Blog: The Educated Reporter

Word on the Beat: School Resource Officer
After Maryland campus shooting, armed staff in spotlight

What it means: The definition and assigned duties of a school resource officer (SRO) can vary widely, although many schools — particularly at the secondary level — have some version of the staff position. In certain districts, schools call anyone on campus with security responsibilities the SRO, and many are unarmed. At the other end of the spectrum, some states require SROs to undergo the same police academy training as sworn peace officers. That was the case in Parkland, Florida — home to Marjory Stoneman Douglas High School — where the SROs are also deputies of the county sheriff’s office.

Why it matters: SROs are an important piece of the national debate over school safety, and were assigned to both campuses in the two most recent school shootings. Last week, the U.S. House of Representatives passed the federal STOP School Violence Act, authorizing $50 million annually for school safety through 2028. An additional $25 million would be allocated to help “harden” schools against potential shooters, including with armed guards. (The bill doesn’t call for arming teachers, although the language doesn’t prohibit districts from using federal funds to do so.)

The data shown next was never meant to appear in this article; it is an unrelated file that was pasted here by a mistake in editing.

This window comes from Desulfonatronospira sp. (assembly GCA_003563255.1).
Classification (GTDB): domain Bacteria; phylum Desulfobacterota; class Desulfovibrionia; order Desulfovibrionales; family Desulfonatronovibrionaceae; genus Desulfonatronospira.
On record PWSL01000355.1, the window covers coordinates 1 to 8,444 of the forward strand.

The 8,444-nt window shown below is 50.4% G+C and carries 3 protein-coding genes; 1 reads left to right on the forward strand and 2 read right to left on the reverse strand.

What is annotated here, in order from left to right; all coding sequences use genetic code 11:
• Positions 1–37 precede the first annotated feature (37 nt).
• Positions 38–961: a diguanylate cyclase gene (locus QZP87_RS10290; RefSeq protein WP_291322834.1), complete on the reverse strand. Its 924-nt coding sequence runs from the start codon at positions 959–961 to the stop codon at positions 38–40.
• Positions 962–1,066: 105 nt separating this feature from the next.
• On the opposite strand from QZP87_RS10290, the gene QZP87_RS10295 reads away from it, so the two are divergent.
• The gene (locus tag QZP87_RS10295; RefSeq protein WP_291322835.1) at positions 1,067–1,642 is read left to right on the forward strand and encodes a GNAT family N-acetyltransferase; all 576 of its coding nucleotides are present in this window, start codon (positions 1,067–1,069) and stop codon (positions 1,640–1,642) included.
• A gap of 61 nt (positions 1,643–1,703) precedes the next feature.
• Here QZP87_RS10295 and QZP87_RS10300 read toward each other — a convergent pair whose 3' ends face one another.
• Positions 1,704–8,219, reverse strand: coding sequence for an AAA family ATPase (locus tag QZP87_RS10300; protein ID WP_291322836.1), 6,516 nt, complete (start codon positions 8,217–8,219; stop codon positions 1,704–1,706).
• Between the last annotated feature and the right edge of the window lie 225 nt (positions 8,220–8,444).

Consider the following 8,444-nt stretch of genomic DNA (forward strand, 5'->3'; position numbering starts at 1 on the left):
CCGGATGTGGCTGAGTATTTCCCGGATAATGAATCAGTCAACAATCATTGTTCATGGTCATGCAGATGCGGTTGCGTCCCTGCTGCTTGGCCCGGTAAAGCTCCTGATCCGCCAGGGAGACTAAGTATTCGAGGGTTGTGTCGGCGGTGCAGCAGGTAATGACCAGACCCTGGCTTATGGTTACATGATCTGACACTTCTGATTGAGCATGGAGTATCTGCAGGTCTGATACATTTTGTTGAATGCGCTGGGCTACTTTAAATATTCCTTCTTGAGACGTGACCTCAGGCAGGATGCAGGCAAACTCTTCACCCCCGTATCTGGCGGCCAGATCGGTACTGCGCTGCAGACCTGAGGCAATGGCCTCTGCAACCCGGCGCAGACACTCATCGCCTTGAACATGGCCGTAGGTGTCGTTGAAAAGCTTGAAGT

Who’s talking about it: On Tuesday, a gunman opened fire and injured two students at Great Mills High School in Maryland, before being confronted by the SRO assigned to the campus, according to media reports. The SRO was also a trained SWAT officer, according to media reports. This development is likely to bolster calls by some lawmakers and advocates to add more armed guards to public schools. At the same time, the SRO assigned to Stoneman Douglas has been criticized for not entering the school immediately following the first reports of shots being fired last month. Seventeen people died in the shooting and another 25 were seriously injured.

How many schools have SROs? No one knows for sure, in part because there’s no federal requirement that districts or states keep track, according to the National Association of School Resource Officers. However, a 2015 report by the U.S. Department of Education found that 30 percent of public schools — close to 30,000 campuses — reported having at least one part-time or full-time SRO. The U.S. Department of Justice currently provides guidance and resources to local districts for SROs who, in addition to fulfilling law enforcement duties, “serve as educators, emergency managers, and informal counselors.”

Want to know more? Take a look at EWA’s resources on school climate and safety. Writing for the Cleveland Plain Dealer, Patrick O’Donnell looked at the stats on SROs in Ohio. In a recent takeout, The New York Times profiled SROs in several states, and looked at the complexities of the job duties.

“They have to be a mentor — a kind, caring, trusting adult, the nice police officer who will give you a high-five and ask you how your day is going,” said John McDonald, the security chief for the Jefferson County school district in Colorado, according to The New York Times. “And very quickly they have to become a tactical cop. That switch is not for everybody. The ability to do that is very difficult.”



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